VIDEO: When Arctic Monkeys Won The Mercury Prize...
21 September 2019, 09:00 | Updated: 21 September 2019, 09:06
Radio X remember the time Alex Turner and co took home the prestigious award for their 2006 debut.
The musician beat off competition from the likes of Foals, The 1975, Anna Calvi and more.
Let's wind back to 2006, when Arctic Monkeys took home the prestigious gong and the £20,000 cheque for their debut LP.
23 January 2006 saw the band's debut album Whatever People Say I Am, That's What I'm Not enter the UK album charts at No.1, surpassing Elastica's self-titled LP to become the fastest selling debut album in history.
After gaining phenomenal commercial success, all that was left to achieve was the critical acclaim of being dubbed the album of the year by a panel of judges.
Sure enough, that summer saw Arctic Monkeys' debut receive a nod for the Mercury Prize, where they were recognised alongside the likes of Editors, Muse, Richard Hawley and Thom Yorke.
Arctic Monkeys ended up taking home the honour at the ceremony, which was hosted by Jools Holland at Grosvenor House hotel.
What followed was the band's acceptance speech, which proved just how witty and irreverent they always were. Relive the moment on the video above.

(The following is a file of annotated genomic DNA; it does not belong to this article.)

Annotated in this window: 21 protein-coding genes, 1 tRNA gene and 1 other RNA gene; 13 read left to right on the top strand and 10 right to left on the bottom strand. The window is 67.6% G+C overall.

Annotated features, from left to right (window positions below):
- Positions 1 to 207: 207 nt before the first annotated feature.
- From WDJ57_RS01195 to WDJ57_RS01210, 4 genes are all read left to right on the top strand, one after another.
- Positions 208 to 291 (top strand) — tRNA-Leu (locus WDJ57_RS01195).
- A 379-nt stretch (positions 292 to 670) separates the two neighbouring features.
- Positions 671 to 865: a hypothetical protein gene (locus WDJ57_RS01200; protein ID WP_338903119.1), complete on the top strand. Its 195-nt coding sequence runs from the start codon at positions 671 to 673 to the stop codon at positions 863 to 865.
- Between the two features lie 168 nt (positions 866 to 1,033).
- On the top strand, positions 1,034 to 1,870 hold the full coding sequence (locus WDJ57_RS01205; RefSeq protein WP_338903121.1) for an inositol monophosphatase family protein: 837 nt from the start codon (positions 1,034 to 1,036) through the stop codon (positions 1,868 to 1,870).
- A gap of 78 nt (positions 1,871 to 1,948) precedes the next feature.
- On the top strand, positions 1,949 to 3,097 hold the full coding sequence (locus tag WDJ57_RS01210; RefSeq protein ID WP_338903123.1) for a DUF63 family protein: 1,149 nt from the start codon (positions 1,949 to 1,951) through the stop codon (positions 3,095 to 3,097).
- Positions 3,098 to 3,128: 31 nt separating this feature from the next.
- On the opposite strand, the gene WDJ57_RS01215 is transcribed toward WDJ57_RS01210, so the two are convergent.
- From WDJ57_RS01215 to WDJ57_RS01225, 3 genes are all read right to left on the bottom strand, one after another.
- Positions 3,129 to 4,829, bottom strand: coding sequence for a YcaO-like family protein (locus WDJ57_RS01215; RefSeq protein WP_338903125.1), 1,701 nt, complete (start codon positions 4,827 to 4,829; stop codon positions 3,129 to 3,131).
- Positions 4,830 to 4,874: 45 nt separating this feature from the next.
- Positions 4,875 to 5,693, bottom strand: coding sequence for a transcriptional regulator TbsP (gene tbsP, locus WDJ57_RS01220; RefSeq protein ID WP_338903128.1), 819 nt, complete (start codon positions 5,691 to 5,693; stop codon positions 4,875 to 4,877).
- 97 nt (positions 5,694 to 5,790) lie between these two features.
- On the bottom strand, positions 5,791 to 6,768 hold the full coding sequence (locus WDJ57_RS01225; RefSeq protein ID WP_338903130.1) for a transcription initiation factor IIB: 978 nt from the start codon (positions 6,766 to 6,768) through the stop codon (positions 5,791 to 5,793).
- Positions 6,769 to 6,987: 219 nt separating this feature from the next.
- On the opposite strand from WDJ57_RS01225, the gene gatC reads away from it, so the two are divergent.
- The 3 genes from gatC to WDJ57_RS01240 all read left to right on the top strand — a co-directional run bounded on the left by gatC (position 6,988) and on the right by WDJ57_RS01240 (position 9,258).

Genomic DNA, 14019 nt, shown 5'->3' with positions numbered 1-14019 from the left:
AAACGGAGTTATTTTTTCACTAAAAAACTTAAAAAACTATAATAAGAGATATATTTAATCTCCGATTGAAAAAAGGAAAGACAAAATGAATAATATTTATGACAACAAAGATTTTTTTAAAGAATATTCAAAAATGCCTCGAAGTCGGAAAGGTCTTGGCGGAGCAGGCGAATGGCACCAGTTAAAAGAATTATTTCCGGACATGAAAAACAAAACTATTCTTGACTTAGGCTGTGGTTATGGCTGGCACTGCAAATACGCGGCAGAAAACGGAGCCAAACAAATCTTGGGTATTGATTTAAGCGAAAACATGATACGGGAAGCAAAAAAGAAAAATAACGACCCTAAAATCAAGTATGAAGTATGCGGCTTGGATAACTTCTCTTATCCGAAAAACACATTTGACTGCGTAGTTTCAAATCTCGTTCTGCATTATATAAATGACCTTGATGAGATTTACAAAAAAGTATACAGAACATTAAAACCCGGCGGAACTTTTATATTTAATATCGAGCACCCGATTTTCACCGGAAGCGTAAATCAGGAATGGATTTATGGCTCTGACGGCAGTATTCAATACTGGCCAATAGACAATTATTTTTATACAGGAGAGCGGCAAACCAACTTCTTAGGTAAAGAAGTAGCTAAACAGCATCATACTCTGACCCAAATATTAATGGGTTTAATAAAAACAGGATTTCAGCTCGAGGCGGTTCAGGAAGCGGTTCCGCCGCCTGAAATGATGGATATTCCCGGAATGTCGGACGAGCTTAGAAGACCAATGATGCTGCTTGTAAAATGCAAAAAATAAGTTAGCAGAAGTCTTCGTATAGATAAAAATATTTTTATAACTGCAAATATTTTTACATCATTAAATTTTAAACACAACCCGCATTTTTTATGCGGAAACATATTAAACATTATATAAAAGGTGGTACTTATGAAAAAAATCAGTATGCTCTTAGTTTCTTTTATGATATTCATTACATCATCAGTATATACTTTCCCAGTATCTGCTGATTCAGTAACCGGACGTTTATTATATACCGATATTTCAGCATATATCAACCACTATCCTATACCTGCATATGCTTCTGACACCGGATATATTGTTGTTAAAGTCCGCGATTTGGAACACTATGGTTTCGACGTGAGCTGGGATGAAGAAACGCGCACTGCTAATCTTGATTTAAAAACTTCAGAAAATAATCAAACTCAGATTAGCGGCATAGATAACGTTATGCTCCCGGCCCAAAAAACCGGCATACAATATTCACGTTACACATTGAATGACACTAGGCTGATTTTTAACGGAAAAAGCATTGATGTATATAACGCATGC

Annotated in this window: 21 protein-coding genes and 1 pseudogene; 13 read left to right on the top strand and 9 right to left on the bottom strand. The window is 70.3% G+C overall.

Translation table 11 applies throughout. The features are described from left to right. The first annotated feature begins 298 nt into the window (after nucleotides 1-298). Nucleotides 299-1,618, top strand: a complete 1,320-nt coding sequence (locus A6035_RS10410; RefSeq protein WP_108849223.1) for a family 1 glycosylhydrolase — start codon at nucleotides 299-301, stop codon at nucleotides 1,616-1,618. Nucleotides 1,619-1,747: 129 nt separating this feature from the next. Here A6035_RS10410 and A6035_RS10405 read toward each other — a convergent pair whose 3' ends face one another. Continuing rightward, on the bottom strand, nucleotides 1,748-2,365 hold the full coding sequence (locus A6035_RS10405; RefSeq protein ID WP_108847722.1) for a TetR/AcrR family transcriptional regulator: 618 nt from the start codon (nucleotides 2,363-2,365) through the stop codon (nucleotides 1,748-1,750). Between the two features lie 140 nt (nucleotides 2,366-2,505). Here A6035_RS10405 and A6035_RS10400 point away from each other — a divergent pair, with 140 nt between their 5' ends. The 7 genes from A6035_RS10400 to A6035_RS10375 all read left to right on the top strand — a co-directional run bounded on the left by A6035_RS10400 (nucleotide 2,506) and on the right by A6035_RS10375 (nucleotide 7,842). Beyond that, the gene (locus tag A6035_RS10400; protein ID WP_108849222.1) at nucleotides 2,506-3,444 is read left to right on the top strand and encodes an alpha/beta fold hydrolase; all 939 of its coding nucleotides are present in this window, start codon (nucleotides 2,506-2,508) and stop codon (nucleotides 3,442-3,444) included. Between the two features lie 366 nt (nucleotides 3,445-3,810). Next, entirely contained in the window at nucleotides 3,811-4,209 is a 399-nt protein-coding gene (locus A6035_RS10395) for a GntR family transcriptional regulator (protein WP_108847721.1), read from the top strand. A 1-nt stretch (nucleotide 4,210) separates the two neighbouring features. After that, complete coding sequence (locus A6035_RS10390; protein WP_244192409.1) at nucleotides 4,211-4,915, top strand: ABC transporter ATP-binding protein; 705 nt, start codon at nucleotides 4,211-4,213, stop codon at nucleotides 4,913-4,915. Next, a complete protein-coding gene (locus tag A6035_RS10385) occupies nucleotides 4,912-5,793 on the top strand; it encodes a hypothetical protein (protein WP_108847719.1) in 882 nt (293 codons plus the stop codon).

Alex Turner, drummer Matt Helders and guitarist Jamie Cook (original bassist Andy Nicholson had left the band that year) took to the stage to receive the honour before their 20-year-old frontman joked: "Someone call 999 Richard Hawley's been robbed".
Matt Helders made a clumsy comment about Jools Holland looking young for his age, but soon gave the reins back to the I Bet You Look Good on the Dancefloor singer, who said: "Thanks so much for everyone that's helped us and that.
"No 'cause normally it doesn't go to a band that's... sold as many records as we have..."
He added: "I hate to put it bluntly, but we're very pleased with it 'cause it's just like good tunes really, 'cause that's what I think we tried to do..."
As Thom Yorke looked on in distain, some of the crowd applauded his sentiments.
The youthful rocker didn't stop there however, telling the crowd to "steady on" before delivering his final blow, adding that their album had: "no, like... tricks really, because there's too many people trying to do too many tricks".
With that being one of Turner's first big speeches career, is it any wonder he gave THAT infamous BRIT Awards speech in 2014?